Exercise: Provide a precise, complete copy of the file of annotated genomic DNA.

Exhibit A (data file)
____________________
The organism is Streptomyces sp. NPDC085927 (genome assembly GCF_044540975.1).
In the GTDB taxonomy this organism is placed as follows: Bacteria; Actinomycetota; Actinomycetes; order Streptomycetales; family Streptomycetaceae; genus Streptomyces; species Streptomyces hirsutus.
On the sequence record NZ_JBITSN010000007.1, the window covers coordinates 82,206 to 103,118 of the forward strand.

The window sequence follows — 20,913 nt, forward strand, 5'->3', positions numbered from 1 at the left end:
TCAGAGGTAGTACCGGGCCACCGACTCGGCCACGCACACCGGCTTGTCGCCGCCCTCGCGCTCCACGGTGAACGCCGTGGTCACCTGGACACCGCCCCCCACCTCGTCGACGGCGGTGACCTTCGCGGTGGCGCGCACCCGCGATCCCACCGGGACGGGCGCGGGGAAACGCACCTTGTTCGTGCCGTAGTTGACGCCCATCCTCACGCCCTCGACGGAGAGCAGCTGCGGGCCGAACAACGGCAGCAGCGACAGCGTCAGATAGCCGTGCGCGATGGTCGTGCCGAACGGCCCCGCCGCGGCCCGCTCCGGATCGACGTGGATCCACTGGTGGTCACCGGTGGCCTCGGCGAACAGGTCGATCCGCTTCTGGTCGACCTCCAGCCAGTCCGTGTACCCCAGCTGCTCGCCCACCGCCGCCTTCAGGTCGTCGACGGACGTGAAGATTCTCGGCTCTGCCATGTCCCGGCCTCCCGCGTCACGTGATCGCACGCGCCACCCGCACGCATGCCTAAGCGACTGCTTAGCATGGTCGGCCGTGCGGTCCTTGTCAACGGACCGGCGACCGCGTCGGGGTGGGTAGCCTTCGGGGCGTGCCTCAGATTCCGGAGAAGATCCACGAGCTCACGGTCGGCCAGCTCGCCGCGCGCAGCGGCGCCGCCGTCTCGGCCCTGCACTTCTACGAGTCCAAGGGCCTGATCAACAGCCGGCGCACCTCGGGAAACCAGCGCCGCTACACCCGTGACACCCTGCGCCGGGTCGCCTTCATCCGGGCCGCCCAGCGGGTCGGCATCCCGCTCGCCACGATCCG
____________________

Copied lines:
The organism is Streptomyces sp. NPDC085927 (genome assembly GCF_044540975.1).
In the GTDB taxonomy this organism is placed as follows: Bacteria; Actinomycetota; Actinomycetes; order Streptomycetales; family Streptomycetaceae; genus Streptomyces; species Streptomyces hirsutus.
On the sequence record NZ_JBITSN010000007.1, the window covers coordinates 82,206 to 103,118 of the forward strand.

The window sequence follows — 20,913 nt, forward strand, 5'->3', positions numbered from 1 at the left end:
TCAGAGGTAGTACCGGGCCACCGACTCGGCCACGCACACCGGCTTGTCGCCGCCCTCGCGCTCCACGGTGAACGCCGTGGTCACCTGGACACCGCCCCCCACCTCGTCGACGGCGGTGACCTTCGCGGTGGCGCGCACCCGCGATCCCACCGGGACGGGCGCGGGGAAACGCACCTTGTTCGTGCCGTAGTTGACGCCCATCCTCACGCCCTCGACGGAGAGCAGCTGCGGGCCGAACAACGGCAGCAGCGACAGCGTCAGATAGCCGTGCGCGATGGTCGTGCCGAACGGCCCCGCCGCGGCCCGCTCCGGATCGACGTGGATCCACTGGTGGTCACCGGTGGCCTCGGCGAACAGGTCGATCCGCTTCTGGTCGACCTCCAGCCAGTCCGTGTACCCCAGCTGCTCGCCCACCGCCGCCTTCAGGTCGTCGACGGACGTGAAGATTCTCGGCTCTGCCATGTCCCGGCCTCCCGCGTCACGTGATCGCACGCGCCACCCGCACGCATGCCTAAGCGACTGCTTAGCATGGTCGGCCGTGCGGTCCTTGTCAACGGACCGGCGACCGCGTCGGGGTGGGTAGCCTTCGGGGCGTGCCTCAGATTCCGGAGAAGATCCACGAGCTCACGGTCGGCCAGCTCGCCGCGCGCAGCGGCGCCGCCGTCTCGGCCCTGCACTTCTACGAGTCCAAGGGCCTGATCAACAGCCGGCGCACCTCGGGAAACCAGCGCCGCTACACCCGTGACACCCTGCGCCGGGTCGCCTTCATCCGGGCCGCCCAGCGGGTCGGCATCCCGCTCGCCACGATCCG